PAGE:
In China, a rare public spat between officials as debt pressures build

LIKE other countries, China has bureaucratic infighting. But it does better than most at keeping tussles hidden from outside view, especially under Xi Jinping, a president who brooks no dissent. So it has been highly unusual to see a spat between the central bank and finance ministry spill into the open. It reveals cracks in the government’s façade of unity as a campaign to control debt exacts a toll on the economy.

The disagreement started on July 13th when Xu Zhong, head of the central bank’s research department, spoke at a forum in Beijing. Officially, China is committed to a “proactive fiscal policy”, meaning that the government will spend to prop up growth. But Mr Xu argued that the finance ministry was not delivering what it had promised, thus making deleveraging more painful.

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Income-share agreements are a novel way to pay tuition fees

TO PAY for his professional flight degree at Purdue University in Indiana, Andrew Hoyler had two choices. He could rely on loans and scholarships. Or he could cover some of the cost with an “income-share agreement” (ISA), a contract with Purdue to pay it a percentage of his earnings for a fixed period after graduation.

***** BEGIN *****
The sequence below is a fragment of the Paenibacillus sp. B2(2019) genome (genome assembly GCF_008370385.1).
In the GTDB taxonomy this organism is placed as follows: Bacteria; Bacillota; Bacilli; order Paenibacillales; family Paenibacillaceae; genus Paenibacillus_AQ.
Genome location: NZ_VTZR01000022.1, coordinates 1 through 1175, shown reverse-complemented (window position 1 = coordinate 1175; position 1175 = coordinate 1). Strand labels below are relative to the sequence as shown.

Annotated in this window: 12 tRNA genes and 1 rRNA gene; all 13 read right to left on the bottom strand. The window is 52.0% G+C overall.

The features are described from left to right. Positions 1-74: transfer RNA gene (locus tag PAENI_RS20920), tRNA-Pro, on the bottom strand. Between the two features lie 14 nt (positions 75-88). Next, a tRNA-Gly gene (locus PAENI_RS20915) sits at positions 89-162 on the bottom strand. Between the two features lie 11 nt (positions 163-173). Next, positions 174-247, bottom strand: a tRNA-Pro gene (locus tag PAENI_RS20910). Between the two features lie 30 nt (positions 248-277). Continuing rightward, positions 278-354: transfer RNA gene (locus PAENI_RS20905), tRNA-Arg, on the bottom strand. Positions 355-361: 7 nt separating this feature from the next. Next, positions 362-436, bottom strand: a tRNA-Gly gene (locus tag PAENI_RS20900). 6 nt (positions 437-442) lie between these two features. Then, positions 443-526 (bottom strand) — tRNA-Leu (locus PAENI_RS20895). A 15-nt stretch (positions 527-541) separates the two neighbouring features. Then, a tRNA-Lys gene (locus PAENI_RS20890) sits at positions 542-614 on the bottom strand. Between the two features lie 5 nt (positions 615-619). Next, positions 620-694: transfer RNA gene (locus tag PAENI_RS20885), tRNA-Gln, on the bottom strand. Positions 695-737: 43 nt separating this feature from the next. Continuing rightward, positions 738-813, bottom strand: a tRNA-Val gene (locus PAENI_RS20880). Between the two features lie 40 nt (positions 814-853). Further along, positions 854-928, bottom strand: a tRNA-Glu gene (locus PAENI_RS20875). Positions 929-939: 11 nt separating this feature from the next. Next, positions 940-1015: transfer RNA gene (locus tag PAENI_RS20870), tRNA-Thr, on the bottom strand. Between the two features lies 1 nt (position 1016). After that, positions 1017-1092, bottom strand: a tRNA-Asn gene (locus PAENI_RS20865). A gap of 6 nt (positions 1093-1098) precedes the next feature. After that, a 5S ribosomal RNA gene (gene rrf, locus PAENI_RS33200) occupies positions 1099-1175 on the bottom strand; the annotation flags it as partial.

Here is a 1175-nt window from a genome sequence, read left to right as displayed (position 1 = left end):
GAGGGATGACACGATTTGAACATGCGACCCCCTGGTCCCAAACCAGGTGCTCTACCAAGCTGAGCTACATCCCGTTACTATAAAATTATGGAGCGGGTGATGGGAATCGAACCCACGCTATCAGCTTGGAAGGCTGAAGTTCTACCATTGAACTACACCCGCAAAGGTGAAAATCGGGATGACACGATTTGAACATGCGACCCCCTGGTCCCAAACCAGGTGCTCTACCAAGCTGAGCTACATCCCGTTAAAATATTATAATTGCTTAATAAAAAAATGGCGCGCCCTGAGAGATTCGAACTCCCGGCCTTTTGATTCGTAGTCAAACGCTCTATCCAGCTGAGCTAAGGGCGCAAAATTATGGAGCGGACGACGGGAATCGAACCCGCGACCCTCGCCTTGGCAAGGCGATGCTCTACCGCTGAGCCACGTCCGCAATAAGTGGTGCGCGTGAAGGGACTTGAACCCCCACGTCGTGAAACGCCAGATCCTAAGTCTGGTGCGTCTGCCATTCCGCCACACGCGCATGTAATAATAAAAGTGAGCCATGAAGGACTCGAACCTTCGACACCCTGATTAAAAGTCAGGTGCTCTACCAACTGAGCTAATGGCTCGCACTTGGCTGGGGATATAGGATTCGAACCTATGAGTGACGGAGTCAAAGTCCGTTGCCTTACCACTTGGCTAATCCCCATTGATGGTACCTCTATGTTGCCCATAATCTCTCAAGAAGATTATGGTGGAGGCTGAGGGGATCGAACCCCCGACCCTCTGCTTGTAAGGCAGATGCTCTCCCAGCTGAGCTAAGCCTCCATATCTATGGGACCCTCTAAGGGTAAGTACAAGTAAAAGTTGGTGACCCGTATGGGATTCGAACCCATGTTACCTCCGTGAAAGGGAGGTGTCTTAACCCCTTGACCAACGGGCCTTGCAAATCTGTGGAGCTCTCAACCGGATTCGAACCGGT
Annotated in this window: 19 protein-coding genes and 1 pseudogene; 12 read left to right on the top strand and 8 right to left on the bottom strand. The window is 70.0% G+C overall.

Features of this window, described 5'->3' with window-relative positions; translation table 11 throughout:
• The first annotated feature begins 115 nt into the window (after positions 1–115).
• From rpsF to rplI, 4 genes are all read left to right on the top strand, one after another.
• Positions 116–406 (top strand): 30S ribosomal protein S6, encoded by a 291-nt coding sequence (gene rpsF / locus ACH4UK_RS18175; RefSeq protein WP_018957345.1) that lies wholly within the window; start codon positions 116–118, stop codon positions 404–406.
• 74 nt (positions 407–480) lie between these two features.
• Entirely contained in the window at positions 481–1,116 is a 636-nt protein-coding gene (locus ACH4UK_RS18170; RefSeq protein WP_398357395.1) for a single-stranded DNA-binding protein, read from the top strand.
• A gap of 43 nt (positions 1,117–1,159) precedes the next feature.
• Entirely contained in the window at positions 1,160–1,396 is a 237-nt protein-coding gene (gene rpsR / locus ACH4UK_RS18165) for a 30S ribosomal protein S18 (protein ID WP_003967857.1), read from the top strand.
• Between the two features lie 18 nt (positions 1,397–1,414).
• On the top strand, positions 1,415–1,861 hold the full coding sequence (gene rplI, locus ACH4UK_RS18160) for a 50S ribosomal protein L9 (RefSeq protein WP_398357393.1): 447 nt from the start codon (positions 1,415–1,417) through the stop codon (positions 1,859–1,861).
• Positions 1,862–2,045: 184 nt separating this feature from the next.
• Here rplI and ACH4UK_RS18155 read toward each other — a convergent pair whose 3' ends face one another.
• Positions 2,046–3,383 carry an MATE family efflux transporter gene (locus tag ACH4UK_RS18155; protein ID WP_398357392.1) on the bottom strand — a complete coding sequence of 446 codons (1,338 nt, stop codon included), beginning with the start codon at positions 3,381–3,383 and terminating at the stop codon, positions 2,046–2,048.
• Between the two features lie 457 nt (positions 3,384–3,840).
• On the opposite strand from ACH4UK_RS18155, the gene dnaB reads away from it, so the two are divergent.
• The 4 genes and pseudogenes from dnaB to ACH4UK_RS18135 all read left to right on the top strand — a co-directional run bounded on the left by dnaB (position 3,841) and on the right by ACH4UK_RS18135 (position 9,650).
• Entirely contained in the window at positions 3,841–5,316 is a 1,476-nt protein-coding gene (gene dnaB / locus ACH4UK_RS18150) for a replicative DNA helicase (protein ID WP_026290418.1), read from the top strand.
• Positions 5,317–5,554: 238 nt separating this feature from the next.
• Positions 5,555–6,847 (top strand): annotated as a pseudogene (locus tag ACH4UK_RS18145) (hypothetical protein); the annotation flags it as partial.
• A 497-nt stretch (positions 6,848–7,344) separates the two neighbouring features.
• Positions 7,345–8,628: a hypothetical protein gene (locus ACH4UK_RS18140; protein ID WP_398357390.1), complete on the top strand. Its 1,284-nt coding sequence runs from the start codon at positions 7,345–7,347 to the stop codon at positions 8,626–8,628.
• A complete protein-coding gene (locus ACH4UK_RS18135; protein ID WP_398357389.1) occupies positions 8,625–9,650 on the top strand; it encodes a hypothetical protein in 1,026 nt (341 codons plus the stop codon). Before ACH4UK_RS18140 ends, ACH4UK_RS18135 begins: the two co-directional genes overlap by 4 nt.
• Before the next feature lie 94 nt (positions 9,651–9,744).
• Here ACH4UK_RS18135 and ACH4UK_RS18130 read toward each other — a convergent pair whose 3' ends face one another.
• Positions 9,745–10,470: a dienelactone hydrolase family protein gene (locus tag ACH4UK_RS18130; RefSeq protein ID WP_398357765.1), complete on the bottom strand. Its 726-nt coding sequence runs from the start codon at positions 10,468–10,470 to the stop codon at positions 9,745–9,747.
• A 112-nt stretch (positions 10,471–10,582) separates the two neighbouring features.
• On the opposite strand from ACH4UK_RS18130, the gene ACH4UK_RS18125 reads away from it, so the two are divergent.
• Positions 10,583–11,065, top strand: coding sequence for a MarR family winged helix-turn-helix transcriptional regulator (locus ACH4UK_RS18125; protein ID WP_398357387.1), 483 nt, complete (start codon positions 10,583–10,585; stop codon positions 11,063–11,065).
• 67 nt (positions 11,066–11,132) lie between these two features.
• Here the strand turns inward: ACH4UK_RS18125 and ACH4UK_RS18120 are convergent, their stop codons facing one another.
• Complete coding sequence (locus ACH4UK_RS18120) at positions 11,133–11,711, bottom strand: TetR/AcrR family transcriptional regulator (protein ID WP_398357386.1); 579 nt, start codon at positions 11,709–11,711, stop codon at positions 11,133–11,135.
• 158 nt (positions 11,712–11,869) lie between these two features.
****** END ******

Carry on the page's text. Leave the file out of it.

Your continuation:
Salaries for new pilots are low. Mr Hoyler made $1,900 per month in his first year of work. Without the ISA, monthly loan payments would have been more than $1,300. Instead, for the next eight-and-a-half years he will pay 7.83% of his income. He thinks that, as his pay accelerates, he will end up paying $300-400 more each month than with a loan. But low early payments, and the certainty that they would stay low if his earnings did, made an ISA the better option, he says. “I’ve been able to pay what I could afford.”

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Is North Korea the next Vietnam? Don’t count on it

AS AMERICA presses North Korea to abandon nuclear weapons, it has pointed to Vietnam as an example of the prosperity that awaits the isolated state. “It can be your miracle in North Korea as well,” Mike Pompeo (pictured), the secretary of state, said on July 8th, on a visit to Hanoi. It is not the first time Vietnam has been held up as a model for North Korea. Over the years, officials from the two countries have discussed lessons from Vietnam’s reforms. North Korea sees Vietnam as less threatening than China and more of a peer, making it a more welcome mentor. But North Korea’s economic path is likely to be more fraught.

Yes, there are similarities. Like North Korea’s economy today, Vietnam’s used to be largely collectivised. The Vietnamese Communist party’s ability to retain power at the same time as freeing markets must appeal to Kim Jong Un, North Korea’s dictator, who has vowed to improve his country’s economy. In 1985, on the eve of Vietnam’s Continue reading

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